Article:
TW.  Yeah, absolutely. I think one argument that we've heard in response to this point is, well, we've heard it, we've heard a few that that are not worth repeating. But one is sort of his argument that maybe white men who went to Stanford and love ice baths are just better at building social media networks, and I think that's where we get into the second issue, and that is that is, well, what do you mean by a social media network, and we have to define our terms and think about what we want the outcome to be. So, when new social media companies take on financing, especially from venture capital firms, they agree to a very specific type of growth and, in a way, committing to that move-fast-and-break-things approach from the word go. It's about getting as many people online and depending on key metrics, keeping them there as long as possible. In fact, most founders understand that they will need multiple rounds of funding, and to be eligible for more money, they need to max out those key metrics at every stage. Eventually, the entire value of the company is also tied to those metrics. It's not just how many ads they actually sell. It's how many potential ads they might sell how much potential influence they might have over our lives that determines how much a social media company is worth, and so I think maybe we could agree that if that's what you're building, maybe white males from Stanford who love ice baths are best suited. But that is only one potential model in a world of a whole lot of other options, and I think we've been stuck down this pathway, partially because of what's getting funded, and this is where I think it's worth talking a little bit about surveillance capitalism, which we'll address more fully elsewhere, and this is the idea that surveillance capitalism is the widespread collection and commodification of personal data for profit. It's important to separate this from government surveillance or capitalism more broadly. Please do not send us messages about how we hate capitalism. That's not what we're talking about. This is a very specific concept first popularised by Shoshana Zubov. In a 2014 essay, Zubov credits Google and later Facebook was pioneering surveillance capitalism, and over the past several episodes, we've seen how others have picked up on the concept and further developed it, even while Google and Facebook have remained major players, and just noting before we get into the discussion part, we both really highly recommend reading her book.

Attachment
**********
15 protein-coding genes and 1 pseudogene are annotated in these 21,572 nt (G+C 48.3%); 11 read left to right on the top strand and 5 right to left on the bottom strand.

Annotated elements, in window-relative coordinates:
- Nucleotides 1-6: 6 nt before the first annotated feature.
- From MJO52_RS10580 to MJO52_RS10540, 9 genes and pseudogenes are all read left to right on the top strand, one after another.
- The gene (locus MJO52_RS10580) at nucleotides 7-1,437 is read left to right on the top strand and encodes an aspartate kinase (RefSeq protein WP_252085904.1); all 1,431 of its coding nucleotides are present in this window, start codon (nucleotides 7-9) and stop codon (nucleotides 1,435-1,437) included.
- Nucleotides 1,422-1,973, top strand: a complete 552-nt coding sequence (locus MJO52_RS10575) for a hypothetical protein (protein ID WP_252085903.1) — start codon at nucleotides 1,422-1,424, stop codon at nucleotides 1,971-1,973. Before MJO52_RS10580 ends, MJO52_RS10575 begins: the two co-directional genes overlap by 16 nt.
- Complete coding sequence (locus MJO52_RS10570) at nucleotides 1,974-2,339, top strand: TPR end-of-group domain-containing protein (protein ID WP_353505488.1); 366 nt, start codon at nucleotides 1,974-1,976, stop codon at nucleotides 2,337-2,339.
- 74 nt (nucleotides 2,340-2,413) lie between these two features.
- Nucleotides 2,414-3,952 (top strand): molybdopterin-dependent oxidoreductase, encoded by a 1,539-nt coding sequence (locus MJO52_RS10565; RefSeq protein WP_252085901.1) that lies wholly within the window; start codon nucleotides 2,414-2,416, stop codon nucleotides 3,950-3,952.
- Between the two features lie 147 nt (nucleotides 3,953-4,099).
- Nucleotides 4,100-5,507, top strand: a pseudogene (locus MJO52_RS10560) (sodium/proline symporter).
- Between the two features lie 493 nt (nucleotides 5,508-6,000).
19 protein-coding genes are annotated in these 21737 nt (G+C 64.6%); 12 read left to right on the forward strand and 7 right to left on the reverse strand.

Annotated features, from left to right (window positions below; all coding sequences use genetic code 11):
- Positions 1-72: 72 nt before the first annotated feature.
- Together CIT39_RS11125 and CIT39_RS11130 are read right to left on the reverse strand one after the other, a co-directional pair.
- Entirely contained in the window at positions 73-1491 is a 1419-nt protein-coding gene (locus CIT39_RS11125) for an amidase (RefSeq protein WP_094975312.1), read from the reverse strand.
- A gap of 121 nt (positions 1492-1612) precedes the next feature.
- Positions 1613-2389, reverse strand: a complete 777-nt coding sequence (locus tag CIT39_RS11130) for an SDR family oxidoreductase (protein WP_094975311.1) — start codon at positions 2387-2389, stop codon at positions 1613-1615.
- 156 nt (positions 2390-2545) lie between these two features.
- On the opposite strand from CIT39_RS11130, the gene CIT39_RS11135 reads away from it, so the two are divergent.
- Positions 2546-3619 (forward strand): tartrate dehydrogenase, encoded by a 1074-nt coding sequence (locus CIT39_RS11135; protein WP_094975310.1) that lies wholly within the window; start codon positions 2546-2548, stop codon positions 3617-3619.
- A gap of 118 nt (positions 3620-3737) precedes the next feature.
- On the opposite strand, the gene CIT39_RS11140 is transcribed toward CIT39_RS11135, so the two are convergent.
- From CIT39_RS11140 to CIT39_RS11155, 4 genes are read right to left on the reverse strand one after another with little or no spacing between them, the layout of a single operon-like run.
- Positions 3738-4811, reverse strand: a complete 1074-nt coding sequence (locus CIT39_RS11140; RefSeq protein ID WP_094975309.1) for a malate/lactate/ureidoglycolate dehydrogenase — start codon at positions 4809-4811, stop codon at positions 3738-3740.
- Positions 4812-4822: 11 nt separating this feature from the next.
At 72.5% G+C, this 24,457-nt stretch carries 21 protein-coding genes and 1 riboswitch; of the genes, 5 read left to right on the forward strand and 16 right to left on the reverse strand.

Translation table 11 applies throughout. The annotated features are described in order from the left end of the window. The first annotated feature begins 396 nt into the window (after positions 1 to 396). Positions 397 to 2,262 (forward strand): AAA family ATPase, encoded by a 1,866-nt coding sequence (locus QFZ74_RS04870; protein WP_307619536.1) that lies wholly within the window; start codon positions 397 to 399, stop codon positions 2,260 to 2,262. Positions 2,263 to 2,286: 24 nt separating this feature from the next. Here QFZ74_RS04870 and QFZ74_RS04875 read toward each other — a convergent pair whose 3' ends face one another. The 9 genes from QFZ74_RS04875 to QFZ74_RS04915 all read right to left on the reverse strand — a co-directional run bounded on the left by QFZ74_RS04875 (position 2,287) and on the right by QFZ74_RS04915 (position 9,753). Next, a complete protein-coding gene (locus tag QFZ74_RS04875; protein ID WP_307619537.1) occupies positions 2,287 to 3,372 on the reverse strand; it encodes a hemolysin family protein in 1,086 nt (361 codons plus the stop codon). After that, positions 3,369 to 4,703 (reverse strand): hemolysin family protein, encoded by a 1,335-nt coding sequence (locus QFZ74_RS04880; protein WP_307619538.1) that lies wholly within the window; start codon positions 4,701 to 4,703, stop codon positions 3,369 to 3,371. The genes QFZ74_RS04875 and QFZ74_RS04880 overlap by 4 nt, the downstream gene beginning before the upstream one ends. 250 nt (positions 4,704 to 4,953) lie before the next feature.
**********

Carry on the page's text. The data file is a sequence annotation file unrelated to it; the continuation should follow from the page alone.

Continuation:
SJ.  I think you hit two points there, which sort of resonated with me as you were speaking, which was, you know, definitely the surveillance capitalism. Let's come back to that. It's like, what do you mean by social network? And, you know, I think Facebook was never intended to be a social network. Nor was Twitter if you listen to our episodes, we talked about the early ideas, and that was not their intent. They developed into systems for sharing information with people that you know, whether they were life experiences, or the news or whatever, or batshit crazy conspiracy theories. Let's face it right now. But sorry, Taryn, I see your head in your hands. But its true, I mean, allegedly, they're not they're not true. These things that people say.

So, they didn't know what they were building, and then it became this system to do the connecting, but then they needed to make money, all of them. Everybody needed to make money, and we're definitely not against capitalism. We would also very much like to make money. We want to pay people, we want to pay them lots of money, and give them really good jobs, and, you know, all of the good stuff. But what they did was decide that instead of connecting people, what they were going to do was sell influence through this surveillance, this surveillance capital machine, and so I think you're point about your ice bar ice bath loving, oatmeal latte swigging, white Stanford graduate, nothing against oat milk lattes, Taryn, I know you like an oatmilk latte. You know, one of the boxes is ticked right there, right? But that group and people are probably very good at building surveillance capital machines with a social media skin on it. Right? That's exactly the point, and if you want a different experience, if you want something which is going to be open to State's Attorney General, excusing it, or bringing in a scheme to exploit young people, or indeed everybody, if you want it to be good for people's mental health, if you want it to support the fabric of society, rather than tear it apart, those people are probably not the right people to do it, because they're not actually concerned about connecting you. They're concerned about reaping your data and selling it to the highest bidder; or actually reaping that data, profiling you, and selling the ability to influence you to the highest bidder.